We’ll get you an official wet weight soon enough, but for now, rest assured that the Super Adventure feels lighter than the figures suggest, much lighter than the GSA we just tested. But if our extrapolation is correct, the Super Adventure will have its hands full when it encounters Ducati’s Multistrada, the S Touring model weighing 516 wet pounds when we last tested it (2013 Ducati Multistrada 1200 S Touring Vs. 2013 Triumph Explorer + Video).
As torquey as the Super Duke R is, the Super Adventure seems even more so due to an extra 4.4 pounds KTM added to the crankshaft, and a new cylinder head with “flow optimized ports and combustion chamber.” During our two-day outing, I discovered that third gear was about the only gear the Super Adventure needs. Exiting most hairpins, the Super Adventure managed to grunt out of with authority. If a downshift was needed, it was only to second gear. The engine is a veritable tractor of torque that’s able to spin right up to its redline providing almost the same rush as its SDR counterpart. In other words, the bike brilliantly enables my lazy riding nature by allowing minimal gear shifting no matter the corner or level of aggression.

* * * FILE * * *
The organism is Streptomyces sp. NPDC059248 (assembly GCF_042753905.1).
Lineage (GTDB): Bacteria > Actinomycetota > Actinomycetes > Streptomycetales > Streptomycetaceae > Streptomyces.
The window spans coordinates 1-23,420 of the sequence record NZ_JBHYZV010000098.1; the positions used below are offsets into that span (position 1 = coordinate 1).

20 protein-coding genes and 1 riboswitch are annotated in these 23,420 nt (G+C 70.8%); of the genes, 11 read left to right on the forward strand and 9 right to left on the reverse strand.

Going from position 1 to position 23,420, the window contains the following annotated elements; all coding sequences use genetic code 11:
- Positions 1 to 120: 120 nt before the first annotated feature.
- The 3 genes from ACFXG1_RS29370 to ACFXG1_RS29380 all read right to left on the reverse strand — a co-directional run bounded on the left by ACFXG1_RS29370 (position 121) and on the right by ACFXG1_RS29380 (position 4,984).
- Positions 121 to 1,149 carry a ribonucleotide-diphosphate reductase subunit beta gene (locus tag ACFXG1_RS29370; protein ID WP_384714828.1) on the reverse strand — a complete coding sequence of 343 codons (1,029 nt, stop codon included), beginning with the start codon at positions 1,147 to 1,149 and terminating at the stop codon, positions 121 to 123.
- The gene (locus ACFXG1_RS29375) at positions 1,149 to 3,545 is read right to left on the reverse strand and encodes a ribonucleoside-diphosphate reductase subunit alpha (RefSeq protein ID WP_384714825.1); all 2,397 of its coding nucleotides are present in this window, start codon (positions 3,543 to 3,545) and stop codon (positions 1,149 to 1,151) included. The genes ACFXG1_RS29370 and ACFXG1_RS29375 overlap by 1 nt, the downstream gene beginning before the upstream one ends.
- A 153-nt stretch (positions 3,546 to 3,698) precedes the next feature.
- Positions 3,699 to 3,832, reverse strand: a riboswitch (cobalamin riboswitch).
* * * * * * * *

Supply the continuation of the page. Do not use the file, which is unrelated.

For keeping things calm at the rear wheel, KTM employs a slipper clutch, and there’s also the optional Motor Slip Regulation (MSR). MSR is Austrian speak for minimizing back torque pressure from a decelerating engine. Utilizing both seems somewhat redundant (a conclusion Duke came to in his Ducati 1299 Panigale review), but with both employed on our test units, the Super Adventure certainly did not suffer from its rear end unwantedly hopping about on the rare occasion when I actually downshifted entering a corner.
Considering the engine’s displacement and its amount of torque, clutch pull remains light, easing clutch modulation. The transmission shifts smoothly in either direction. To add a little more touring aspect, KTM gave sixth gear a taller ratio compared to the SDR’s final cog. Long days in the saddle are made more bearable by way of cruise control, as well as heated grips and heated rider and passenger seats.